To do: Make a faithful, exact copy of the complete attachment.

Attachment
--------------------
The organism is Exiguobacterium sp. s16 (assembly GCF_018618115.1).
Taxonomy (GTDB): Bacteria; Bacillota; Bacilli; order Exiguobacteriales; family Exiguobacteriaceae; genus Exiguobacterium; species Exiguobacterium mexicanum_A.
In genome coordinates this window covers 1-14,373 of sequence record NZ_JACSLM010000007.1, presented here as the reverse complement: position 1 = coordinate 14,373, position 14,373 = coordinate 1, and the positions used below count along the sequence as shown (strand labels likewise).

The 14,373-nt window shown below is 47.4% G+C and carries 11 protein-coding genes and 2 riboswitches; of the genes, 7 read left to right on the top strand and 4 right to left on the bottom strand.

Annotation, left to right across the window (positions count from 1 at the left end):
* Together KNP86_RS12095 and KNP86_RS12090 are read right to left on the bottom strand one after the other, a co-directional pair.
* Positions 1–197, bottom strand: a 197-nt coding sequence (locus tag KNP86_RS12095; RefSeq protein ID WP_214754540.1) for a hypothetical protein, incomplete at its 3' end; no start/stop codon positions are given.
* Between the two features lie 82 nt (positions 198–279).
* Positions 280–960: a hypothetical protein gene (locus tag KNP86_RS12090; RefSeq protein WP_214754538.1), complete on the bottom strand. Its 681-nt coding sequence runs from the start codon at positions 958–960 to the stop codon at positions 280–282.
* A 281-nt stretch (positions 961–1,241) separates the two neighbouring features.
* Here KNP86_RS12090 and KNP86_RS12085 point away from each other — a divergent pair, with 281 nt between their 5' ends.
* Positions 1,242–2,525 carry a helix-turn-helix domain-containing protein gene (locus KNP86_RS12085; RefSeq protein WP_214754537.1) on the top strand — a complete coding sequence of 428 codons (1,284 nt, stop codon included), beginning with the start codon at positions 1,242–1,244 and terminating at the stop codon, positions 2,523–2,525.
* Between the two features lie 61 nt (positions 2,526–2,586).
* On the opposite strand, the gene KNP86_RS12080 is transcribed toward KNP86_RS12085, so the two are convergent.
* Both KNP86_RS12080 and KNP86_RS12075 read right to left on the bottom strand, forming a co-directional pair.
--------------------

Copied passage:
The organism is Exiguobacterium sp. s16 (assembly GCF_018618115.1).
Taxonomy (GTDB): Bacteria; Bacillota; Bacilli; order Exiguobacteriales; family Exiguobacteriaceae; genus Exiguobacterium; species Exiguobacterium mexicanum_A.
In genome coordinates this window covers 1-14,373 of sequence record NZ_JACSLM010000007.1, presented here as the reverse complement: position 1 = coordinate 14,373, position 14,373 = coordinate 1, and the positions used below count along the sequence as shown (strand labels likewise).

The 14,373-nt window shown below is 47.4% G+C and carries 11 protein-coding genes and 2 riboswitches; of the genes, 7 read left to right on the top strand and 4 right to left on the bottom strand.

Annotation, left to right across the window (positions count from 1 at the left end):
* Together KNP86_RS12095 and KNP86_RS12090 are read right to left on the bottom strand one after the other, a co-directional pair.
* Positions 1–197, bottom strand: a 197-nt coding sequence (locus tag KNP86_RS12095; RefSeq protein ID WP_214754540.1) for a hypothetical protein, incomplete at its 3' end; no start/stop codon positions are given.
* Between the two features lie 82 nt (positions 198–279).
* Positions 280–960: a hypothetical protein gene (locus tag KNP86_RS12090; RefSeq protein WP_214754538.1), complete on the bottom strand. Its 681-nt coding sequence runs from the start codon at positions 958–960 to the stop codon at positions 280–282.
* A 281-nt stretch (positions 961–1,241) separates the two neighbouring features.
* Here KNP86_RS12090 and KNP86_RS12085 point away from each other — a divergent pair, with 281 nt between their 5' ends.
* Positions 1,242–2,525 carry a helix-turn-helix domain-containing protein gene (locus KNP86_RS12085; RefSeq protein WP_214754537.1) on the top strand — a complete coding sequence of 428 codons (1,284 nt, stop codon included), beginning with the start codon at positions 1,242–1,244 and terminating at the stop codon, positions 2,523–2,525.
* Between the two features lie 61 nt (positions 2,526–2,586).
* On the opposite strand, the gene KNP86_RS12080 is transcribed toward KNP86_RS12085, so the two are convergent.
* Both KNP86_RS12080 and KNP86_RS12075 read right to left on the bottom strand, forming a co-directional pair.